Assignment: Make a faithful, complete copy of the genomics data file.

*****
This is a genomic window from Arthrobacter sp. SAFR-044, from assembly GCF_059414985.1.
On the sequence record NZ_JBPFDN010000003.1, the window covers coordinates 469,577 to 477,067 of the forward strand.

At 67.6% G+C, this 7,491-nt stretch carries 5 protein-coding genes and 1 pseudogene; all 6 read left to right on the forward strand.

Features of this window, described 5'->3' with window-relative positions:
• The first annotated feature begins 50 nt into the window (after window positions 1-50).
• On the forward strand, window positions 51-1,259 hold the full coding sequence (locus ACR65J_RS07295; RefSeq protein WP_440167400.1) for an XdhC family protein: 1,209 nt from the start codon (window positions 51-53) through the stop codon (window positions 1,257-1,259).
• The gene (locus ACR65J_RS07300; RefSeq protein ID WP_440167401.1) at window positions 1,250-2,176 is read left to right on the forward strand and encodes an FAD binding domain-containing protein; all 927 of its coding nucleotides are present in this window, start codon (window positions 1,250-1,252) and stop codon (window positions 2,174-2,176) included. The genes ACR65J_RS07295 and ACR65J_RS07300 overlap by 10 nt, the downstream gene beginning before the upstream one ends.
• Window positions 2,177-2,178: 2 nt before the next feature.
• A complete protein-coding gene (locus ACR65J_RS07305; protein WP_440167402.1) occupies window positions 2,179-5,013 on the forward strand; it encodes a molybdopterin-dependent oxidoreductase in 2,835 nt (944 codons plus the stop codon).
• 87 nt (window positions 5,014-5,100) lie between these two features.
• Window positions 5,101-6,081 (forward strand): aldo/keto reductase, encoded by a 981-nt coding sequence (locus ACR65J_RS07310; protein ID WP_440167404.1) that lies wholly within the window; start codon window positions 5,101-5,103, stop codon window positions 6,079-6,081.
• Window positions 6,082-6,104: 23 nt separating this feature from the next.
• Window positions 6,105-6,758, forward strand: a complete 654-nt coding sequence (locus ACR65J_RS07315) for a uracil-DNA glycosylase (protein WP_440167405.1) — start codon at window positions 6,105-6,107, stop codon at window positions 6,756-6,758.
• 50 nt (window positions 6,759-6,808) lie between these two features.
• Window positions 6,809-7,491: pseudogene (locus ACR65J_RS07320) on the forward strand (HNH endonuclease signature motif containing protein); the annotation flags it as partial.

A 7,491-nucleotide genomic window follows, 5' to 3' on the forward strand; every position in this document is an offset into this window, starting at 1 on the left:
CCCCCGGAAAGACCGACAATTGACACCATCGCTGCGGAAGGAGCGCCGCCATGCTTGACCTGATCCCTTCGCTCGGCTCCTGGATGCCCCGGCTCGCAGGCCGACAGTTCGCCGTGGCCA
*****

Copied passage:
This is a genomic window from Arthrobacter sp. SAFR-044, from assembly GCF_059414985.1.
On the sequence record NZ_JBPFDN010000003.1, the window covers coordinates 469,577 to 477,067 of the forward strand.

At 67.6% G+C, this 7,491-nt stretch carries 5 protein-coding genes and 1 pseudogene; all 6 read left to right on the forward strand.

Features of this window, described 5'->3' with window-relative positions:
• The first annotated feature begins 50 nt into the window (after window positions 1-50).
• On the forward strand, window positions 51-1,259 hold the full coding sequence (locus ACR65J_RS07295; RefSeq protein WP_440167400.1) for an XdhC family protein: 1,209 nt from the start codon (window positions 51-53) through the stop codon (window positions 1,257-1,259).
• The gene (locus ACR65J_RS07300; RefSeq protein ID WP_440167401.1) at window positions 1,250-2,176 is read left to right on the forward strand and encodes an FAD binding domain-containing protein; all 927 of its coding nucleotides are present in this window, start codon (window positions 1,250-1,252) and stop codon (window positions 2,174-2,176) included. The genes ACR65J_RS07295 and ACR65J_RS07300 overlap by 10 nt, the downstream gene beginning before the upstream one ends.
• Window positions 2,177-2,178: 2 nt before the next feature.
• A complete protein-coding gene (locus ACR65J_RS07305; protein WP_440167402.1) occupies window positions 2,179-5,013 on the forward strand; it encodes a molybdopterin-dependent oxidoreductase in 2,835 nt (944 codons plus the stop codon).
• 87 nt (window positions 5,014-5,100) lie between these two features.
• Window positions 5,101-6,081 (forward strand): aldo/keto reductase, encoded by a 981-nt coding sequence (locus ACR65J_RS07310; protein ID WP_440167404.1) that lies wholly within the window; start codon window positions 5,101-5,103, stop codon window positions 6,079-6,081.
• Window positions 6,082-6,104: 23 nt separating this feature from the next.
• Window positions 6,105-6,758, forward strand: a complete 654-nt coding sequence (locus ACR65J_RS07315) for a uracil-DNA glycosylase (protein WP_440167405.1) — start codon at window positions 6,105-6,107, stop codon at window positions 6,756-6,758.
• 50 nt (window positions 6,759-6,808) lie between these two features.
• Window positions 6,809-7,491: pseudogene (locus ACR65J_RS07320) on the forward strand (HNH endonuclease signature motif containing protein); the annotation flags it as partial.

A 7,491-nucleotide genomic window follows, 5' to 3' on the forward strand; every position in this document is an offset into this window, starting at 1 on the left:
CCCCCGGAAAGACCGACAATTGACACCATCGCTGCGGAAGGAGCGCCGCCATGCTTGACCTGATCCCTTCGCTCGGCTCCTGGATGCCCCGGCTCGCAGGCCGACAGTTCGCCGTGGCCA